I will be blunt in stating here that although I am crazy about baroque music I usually pass on the French variety. Worse still is French Baroque for the harpsichord (and yes that's Couperin). In a recent past I could not abide by the harpsichord so I was happy that most of the time it was inaudible, usually drowned out by the louder instruments that I could appreciate.

But thanks to the Pacific Baroque Orchestra’s Artistic Director and virtuoso harpsichordist Alexander Weimann I have learned to appreciate the harpsichord.

Tonight the little trio of Marc Destrubé, violin, Natalie Mackie, viola da gamba and Christopher Bagan, harpsichord, took care of that second prejudice with more Rameau than I have ever heard before in one sitting.

The trio played two Jean-Philippe Rameau (1683-1764) Cantatas (Ellen Hargis, soprano and Sylvia Szadovszki, mezzo-soprano) and two Pièces de Clavecin, the Deuzième concert (Second Concert in G major) and the Cinquième concert (Fifth Concert in D minor).

I approached Marc Destrubé after the night’s performance and asked him, “Why was that Second Concert so complex, elaborate, interesting and wonderful?” He answered, “Because Rameau was complex, elaborate, interesting and wonderful.” I then asked him, “Why was the Fifth Concert so charming?” His answer was short (I would believe that Destrubé must have had ancestors who were scientists in the French Enlightenment), “Because Rameau was charming and perhaps because his fifth was his last.”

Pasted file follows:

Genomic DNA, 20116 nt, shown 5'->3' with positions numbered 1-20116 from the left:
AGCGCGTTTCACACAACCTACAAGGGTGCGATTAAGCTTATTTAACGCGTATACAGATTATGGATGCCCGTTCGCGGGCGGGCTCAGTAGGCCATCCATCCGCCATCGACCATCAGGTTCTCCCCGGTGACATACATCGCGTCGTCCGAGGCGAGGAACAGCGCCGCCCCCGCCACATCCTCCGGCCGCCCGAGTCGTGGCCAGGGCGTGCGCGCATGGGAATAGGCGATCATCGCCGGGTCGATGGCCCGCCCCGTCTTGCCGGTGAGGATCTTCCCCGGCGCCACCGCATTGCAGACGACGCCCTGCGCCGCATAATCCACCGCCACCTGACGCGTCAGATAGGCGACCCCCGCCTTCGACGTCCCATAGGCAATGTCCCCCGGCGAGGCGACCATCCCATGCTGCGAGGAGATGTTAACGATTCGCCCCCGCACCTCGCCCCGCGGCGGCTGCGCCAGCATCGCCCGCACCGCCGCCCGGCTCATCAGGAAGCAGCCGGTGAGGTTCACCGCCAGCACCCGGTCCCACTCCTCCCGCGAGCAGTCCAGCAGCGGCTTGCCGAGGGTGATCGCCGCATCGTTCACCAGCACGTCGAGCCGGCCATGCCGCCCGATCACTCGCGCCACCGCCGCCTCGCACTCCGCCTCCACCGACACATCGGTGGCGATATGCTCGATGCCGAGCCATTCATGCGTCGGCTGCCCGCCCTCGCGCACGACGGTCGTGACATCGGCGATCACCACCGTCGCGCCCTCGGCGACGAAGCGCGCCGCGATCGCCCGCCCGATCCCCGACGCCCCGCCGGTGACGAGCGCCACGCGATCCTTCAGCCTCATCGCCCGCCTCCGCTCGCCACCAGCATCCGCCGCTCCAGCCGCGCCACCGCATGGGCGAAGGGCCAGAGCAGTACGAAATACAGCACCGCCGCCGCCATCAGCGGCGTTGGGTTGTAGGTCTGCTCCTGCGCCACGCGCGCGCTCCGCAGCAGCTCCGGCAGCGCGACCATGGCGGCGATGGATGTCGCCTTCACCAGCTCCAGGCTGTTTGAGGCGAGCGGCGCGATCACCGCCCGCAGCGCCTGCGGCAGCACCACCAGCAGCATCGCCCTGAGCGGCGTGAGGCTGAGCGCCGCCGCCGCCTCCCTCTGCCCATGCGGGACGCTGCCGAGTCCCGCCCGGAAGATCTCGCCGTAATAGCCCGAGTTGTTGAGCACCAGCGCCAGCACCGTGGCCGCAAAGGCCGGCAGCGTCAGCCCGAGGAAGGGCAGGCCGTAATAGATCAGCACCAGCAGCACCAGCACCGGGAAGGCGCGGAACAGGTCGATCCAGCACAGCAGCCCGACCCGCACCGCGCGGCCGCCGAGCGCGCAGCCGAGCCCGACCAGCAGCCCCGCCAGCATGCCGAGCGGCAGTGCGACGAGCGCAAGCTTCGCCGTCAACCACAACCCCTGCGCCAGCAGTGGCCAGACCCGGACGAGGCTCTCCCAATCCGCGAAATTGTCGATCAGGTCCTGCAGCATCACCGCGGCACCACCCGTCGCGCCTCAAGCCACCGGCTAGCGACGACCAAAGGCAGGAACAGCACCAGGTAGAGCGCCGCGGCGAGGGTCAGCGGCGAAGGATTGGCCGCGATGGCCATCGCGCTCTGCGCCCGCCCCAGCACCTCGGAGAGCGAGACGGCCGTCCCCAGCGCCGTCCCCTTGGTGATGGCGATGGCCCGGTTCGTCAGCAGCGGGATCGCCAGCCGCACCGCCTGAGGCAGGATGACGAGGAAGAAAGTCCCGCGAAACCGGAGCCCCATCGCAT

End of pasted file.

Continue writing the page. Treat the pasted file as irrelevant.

The harpsichordist Christopher Bagan (if you have never seen him before) has a penchant for wearing very slim black pants and with his short hair and youth you might suspect that he is the page turner. This is not the case as he has a doctorate and is a professor. 

Sylvia Szadovszki


Natalie Mackie our expert (and passionate, too) viola da gambist (or is that violist da gamba?) chose to sit stage right. I had to ask as the continuo section of any baroque orchestra is always on stage left. She was there so she could connect with Bagan, while Destrubé took care of everything centre stage.